Thanks for the comment. The topic of digital inheritance is gaining momentum – most of us will have to deal with it one way or another in the future. It seems to me that DGLegancy is a Vault that emphasizes the inheritance feature. While Keeper and LastPass from the list above have some related functions, neither allows sending posthumous messages. However, I’m sure that these and other password managers will be working to become proper digital inheritance management tools.

    10. Elli Brailen says:

      Dashlane really surprised me. Our Manager bought it in December. Since I’m bad at tech and software, I was afraid, that I simply wouldn’t use it because of complexity. But it was so understandable and easy to use, that even our colleagues around 60 years understood how to use it. For us, Dashlane became the breakthrough of the year and surely the best team password manager.

      • Mindaugas Jancis says:

        Hi, Elli. I’m happy to hear that! 🙂

    11. Saven says:

      Hi! I just got my Samsung Galaxy Chromebook.After reading your article i’m a little worried. As far as I understood, only LastPass supports Chrome OS? I need a good and reliable password manager as an app. I can buy any for Chrome browser as an extension and only LastPass as an app? Maybe any other suggestions on Chromebook password managers?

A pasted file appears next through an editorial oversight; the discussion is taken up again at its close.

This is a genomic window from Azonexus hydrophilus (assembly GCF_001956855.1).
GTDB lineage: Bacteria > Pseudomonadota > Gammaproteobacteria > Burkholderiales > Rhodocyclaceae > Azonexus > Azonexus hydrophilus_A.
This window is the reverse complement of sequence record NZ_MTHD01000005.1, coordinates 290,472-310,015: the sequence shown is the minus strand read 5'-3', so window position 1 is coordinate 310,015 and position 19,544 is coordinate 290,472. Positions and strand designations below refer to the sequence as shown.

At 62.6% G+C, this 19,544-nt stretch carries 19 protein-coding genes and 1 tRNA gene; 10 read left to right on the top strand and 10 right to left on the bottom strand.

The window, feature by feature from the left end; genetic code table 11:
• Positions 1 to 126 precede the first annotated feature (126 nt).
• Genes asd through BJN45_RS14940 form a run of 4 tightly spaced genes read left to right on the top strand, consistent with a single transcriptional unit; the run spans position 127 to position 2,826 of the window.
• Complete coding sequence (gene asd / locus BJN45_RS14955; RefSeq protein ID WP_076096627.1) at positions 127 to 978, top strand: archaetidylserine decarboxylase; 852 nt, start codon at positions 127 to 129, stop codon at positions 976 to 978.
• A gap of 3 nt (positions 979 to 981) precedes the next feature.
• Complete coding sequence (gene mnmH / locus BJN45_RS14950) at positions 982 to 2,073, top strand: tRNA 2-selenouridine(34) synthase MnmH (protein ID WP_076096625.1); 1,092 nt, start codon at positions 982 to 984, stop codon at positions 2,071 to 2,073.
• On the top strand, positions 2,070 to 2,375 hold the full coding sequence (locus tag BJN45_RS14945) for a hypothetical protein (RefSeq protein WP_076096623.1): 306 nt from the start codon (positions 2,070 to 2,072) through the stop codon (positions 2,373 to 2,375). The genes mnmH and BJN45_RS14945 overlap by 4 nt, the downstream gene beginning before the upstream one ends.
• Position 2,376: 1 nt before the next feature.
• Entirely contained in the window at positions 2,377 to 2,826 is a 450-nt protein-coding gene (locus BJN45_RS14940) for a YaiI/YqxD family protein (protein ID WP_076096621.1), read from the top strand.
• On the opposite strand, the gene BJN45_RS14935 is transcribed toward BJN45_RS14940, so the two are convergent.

• Mindaugas Jancis says:

        Hello, Saven. It’s 1Password that supports Chrome OS. However, this doesn’t have to be a deal-breaker. Many password managers offer web access instead of a desktop app. For example, Keeper and Zoho Vault are device-agnostic. The latter doesn’t even have a desktop client.

    12. six_drops says:

      i would really like to be a fan of one company for example use only apple. however, the reality shows, that my phone is IOS, tablet Android, home PC windows and work laptop macOS. it would be a disaster to use different apps on different devices. i use nordpass for a year and its the best cross platform password manager in my opinion. works like a clock on all devices, there are no problems with sync and it’s not super expensive.

      • Mindaugas Jancis says:

        Hi six_drops. I’m happy to hear that! Have a good one!

    13. Larry says: